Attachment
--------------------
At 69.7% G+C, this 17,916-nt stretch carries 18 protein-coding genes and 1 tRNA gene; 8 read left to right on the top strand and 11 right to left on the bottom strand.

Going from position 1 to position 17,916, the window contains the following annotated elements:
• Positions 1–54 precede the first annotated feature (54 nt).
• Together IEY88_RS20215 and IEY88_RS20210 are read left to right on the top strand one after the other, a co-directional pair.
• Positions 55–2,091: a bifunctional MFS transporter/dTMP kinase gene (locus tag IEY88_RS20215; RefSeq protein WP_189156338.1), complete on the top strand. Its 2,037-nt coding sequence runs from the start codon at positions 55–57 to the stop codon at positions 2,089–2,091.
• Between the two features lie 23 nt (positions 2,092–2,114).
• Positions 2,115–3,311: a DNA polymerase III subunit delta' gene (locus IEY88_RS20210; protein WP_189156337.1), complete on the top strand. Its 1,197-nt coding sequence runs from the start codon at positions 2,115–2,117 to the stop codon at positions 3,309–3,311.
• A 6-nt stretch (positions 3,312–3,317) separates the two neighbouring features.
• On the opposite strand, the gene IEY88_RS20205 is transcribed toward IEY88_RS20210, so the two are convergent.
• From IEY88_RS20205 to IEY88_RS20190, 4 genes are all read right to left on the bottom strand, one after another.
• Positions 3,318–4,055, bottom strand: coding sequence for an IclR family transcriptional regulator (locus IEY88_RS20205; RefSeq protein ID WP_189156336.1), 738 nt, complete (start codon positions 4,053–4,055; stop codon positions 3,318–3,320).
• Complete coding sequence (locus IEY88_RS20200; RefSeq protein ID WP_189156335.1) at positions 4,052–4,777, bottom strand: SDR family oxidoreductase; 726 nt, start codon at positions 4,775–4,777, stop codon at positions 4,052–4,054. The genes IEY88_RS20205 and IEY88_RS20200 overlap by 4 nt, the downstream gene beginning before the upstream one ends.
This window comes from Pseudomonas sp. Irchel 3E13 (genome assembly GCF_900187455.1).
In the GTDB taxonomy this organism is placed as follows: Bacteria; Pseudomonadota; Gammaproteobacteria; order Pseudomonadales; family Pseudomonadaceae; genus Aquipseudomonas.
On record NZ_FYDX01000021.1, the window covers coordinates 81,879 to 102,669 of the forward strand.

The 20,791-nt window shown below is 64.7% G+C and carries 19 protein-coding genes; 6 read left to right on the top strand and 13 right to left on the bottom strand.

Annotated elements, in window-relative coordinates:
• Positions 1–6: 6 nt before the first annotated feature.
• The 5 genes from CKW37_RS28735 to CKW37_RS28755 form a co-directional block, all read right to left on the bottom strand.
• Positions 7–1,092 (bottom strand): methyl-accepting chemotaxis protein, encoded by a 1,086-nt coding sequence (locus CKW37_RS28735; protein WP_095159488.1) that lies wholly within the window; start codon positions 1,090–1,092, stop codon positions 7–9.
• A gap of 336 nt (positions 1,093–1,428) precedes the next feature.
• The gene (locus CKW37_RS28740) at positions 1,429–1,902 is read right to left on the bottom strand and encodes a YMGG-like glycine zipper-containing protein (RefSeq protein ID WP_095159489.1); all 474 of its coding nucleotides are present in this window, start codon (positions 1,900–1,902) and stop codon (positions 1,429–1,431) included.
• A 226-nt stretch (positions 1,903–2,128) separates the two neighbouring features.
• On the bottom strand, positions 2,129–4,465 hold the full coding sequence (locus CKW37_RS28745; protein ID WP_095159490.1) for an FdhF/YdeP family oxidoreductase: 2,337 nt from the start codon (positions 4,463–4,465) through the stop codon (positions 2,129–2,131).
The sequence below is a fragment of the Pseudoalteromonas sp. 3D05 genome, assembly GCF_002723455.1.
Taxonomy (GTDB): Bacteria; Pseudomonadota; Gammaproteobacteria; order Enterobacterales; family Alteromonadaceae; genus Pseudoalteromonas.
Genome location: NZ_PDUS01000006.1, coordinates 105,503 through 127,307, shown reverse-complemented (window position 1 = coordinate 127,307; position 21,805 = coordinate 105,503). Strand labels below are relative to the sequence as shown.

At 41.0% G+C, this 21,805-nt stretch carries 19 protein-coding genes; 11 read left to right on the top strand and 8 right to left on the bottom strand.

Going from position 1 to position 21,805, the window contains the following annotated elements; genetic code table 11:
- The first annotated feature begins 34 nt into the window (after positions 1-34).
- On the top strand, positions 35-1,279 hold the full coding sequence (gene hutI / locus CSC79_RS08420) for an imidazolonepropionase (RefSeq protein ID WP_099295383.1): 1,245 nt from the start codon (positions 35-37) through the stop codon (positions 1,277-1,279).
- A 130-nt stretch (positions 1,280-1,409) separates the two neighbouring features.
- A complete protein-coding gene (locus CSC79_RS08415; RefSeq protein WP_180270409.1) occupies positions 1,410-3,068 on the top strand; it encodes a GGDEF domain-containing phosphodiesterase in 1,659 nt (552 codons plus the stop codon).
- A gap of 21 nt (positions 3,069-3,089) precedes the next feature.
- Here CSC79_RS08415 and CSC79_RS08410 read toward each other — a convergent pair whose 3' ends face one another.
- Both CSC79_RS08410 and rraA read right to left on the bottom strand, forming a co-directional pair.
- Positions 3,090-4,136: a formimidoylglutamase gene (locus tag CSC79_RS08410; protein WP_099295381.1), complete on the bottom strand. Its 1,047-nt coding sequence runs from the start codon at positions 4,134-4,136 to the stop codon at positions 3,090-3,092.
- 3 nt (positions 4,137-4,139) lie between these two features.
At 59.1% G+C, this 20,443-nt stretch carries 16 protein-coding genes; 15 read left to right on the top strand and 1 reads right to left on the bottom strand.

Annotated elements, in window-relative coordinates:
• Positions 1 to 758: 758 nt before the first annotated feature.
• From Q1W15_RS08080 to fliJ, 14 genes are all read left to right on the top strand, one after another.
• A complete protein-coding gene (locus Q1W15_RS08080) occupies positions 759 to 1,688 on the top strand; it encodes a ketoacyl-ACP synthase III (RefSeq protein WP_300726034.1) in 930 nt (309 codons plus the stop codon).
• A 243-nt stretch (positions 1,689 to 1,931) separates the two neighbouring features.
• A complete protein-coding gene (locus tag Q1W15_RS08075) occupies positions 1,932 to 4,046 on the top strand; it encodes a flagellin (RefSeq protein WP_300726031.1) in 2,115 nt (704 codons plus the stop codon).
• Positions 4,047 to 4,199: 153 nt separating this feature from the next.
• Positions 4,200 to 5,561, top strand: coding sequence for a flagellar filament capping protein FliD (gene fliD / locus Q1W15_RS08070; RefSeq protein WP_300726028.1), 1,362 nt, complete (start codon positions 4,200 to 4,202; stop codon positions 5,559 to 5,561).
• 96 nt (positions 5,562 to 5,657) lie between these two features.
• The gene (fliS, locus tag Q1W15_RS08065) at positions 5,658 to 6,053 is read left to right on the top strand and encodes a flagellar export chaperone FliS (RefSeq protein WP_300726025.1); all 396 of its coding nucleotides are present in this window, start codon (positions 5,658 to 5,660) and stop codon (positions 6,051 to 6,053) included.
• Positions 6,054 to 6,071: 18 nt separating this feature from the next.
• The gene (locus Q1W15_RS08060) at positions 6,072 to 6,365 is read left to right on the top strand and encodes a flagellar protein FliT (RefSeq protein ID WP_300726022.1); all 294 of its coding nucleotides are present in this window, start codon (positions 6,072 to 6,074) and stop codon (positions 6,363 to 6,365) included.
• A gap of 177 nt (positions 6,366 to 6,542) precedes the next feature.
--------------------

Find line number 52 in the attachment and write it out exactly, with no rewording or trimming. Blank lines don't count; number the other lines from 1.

• A gap of 177 nt (positions 6,366 to 6,542) precedes the next feature.